Walking, running, squatting may help to keep ageing brain healthy
New research suggests that weight-bearing exercise such as walking, running or squatting can help keep the brain healthy.
The study offers clues about how the risk of mental decline can be reduced as people age.
Published in the journal Frontiers in Neuroscience, the findings show that using the legs can boost the production of certain brain cells by increasing their supply of oxygen-carrying blood.
As the legs contain the largest muscles they are of particular relevance for muscular fitness.
“It is no accident we are meant to be active – to walk, run, crouch to sit, and use our leg muscles to lift things,” said Dr. Raffaella Adami of Milan University, who led the study.
Increasing weight-bearing exercise, such as jogging or push-ups, may boost the body’s ability to produce new neurons and improve brain health.
Neurons, or nerve cells, are essential for the working of the brain and nervous system because they allow us to handle stress and adapt to challenge in our lives.
Cutting back on exercise can hinder the body’s ability to produce new neurons.
The study involved restricting mice from using their hind legs – but not their front legs – over a period of 28 days during which they continued to eat and groom normally and were not stressed.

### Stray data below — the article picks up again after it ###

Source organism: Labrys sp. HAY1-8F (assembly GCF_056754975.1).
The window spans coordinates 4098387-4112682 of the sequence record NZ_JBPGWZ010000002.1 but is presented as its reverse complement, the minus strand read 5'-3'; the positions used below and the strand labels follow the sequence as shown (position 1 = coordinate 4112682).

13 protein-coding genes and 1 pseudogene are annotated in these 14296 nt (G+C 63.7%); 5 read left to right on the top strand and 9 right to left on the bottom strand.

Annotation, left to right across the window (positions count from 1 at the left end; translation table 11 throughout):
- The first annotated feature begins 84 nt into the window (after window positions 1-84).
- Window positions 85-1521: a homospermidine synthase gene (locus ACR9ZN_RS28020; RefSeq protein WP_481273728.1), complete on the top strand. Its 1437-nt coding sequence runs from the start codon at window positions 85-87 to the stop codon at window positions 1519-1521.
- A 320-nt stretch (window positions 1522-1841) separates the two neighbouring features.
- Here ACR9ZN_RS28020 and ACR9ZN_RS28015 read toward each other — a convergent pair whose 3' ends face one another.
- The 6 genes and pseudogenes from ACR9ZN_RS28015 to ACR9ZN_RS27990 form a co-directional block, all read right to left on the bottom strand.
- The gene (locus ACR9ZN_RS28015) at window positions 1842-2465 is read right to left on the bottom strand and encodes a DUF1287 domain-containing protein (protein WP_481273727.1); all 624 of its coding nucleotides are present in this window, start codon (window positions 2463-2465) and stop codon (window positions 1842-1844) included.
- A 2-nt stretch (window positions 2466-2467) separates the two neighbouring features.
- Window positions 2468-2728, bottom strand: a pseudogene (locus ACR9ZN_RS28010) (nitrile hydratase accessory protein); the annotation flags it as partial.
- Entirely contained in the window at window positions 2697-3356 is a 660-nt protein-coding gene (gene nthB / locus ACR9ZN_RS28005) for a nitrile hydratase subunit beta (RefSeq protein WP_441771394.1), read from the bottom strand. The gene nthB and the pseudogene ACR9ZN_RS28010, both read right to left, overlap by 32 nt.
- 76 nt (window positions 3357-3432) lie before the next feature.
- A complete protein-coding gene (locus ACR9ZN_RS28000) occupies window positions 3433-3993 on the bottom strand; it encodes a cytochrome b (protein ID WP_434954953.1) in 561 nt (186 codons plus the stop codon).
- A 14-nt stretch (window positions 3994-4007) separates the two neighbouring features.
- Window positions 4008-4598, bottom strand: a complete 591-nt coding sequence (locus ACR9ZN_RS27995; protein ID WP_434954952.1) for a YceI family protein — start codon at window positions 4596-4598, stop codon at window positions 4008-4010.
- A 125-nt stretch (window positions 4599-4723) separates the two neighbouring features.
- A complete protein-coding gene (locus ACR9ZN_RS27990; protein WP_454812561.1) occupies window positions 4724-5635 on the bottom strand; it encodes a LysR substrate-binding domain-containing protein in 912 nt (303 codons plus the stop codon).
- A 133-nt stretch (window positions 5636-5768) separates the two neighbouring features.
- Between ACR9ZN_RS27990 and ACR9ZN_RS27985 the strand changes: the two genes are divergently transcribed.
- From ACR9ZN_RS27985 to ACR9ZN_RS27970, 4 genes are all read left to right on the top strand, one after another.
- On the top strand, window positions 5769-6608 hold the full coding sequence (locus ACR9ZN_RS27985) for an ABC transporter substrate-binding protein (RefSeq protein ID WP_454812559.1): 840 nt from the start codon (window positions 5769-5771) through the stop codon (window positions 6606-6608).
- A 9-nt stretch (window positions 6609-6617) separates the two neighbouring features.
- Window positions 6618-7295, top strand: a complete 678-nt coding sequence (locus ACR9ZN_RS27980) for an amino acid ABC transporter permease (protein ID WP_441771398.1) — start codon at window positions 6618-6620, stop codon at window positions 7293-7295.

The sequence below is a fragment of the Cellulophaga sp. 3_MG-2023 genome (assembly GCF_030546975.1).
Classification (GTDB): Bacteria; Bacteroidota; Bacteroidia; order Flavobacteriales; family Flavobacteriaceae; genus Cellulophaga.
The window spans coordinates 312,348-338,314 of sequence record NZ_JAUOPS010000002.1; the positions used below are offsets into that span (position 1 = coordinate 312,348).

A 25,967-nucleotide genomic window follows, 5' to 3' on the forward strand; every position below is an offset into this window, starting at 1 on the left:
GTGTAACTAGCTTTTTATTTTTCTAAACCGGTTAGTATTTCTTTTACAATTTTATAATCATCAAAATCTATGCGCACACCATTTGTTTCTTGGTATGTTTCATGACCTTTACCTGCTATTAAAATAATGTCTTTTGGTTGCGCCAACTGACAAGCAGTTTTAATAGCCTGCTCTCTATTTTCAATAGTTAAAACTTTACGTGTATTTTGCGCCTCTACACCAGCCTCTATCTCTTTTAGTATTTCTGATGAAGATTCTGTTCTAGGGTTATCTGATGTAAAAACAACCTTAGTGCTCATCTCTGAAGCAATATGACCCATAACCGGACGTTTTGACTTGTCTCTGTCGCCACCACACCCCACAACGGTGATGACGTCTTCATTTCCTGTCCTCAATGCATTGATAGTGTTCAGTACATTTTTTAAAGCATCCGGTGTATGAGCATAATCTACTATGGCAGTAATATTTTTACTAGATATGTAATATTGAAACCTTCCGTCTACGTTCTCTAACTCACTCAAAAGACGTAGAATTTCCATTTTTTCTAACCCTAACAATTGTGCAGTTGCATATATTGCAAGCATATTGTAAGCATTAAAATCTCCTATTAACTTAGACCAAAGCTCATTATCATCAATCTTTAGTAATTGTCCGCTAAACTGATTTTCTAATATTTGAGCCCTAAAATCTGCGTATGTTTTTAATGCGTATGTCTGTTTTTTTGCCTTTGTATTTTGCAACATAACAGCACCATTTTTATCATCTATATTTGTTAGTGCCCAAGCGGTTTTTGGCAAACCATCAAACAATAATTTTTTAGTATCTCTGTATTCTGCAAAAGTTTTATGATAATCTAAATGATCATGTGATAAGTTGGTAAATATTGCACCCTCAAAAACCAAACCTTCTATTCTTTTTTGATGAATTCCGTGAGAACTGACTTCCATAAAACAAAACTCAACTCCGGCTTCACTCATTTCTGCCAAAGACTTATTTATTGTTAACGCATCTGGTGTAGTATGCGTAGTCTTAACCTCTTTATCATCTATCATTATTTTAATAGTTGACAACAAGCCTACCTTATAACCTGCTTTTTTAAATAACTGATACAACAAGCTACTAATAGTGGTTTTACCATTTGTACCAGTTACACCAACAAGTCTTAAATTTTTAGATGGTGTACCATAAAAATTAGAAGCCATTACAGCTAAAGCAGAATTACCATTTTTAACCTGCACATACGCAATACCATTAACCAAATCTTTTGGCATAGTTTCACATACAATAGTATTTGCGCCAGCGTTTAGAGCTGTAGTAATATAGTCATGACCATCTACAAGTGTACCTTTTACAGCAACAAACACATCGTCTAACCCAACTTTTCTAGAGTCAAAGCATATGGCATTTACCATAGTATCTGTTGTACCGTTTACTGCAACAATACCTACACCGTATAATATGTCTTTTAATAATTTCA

At the end of the experiment the researchers examined an area of the brain called the sub-ventricular zone, which maintains nerve cell health. It is also the area where neural stem cells produce new neurons.
In the study, a group of mice were restricted from using their hind legs – but not their front legs – for 28 days. Researchers found that this group had 70 percent fewer neural stem cells compared to another group of mice that were allowed to roam and acted as a control.
They found that limiting physical activity decreased the number of neural stem cells by 70 percent compared to a group of mice that were allowed to roam and acted as a control.
Furthermore both neurons and oligodendrocytes – specialised cells that support and insulate nerve cells – didn’t fully mature when exercise was severely reduced.
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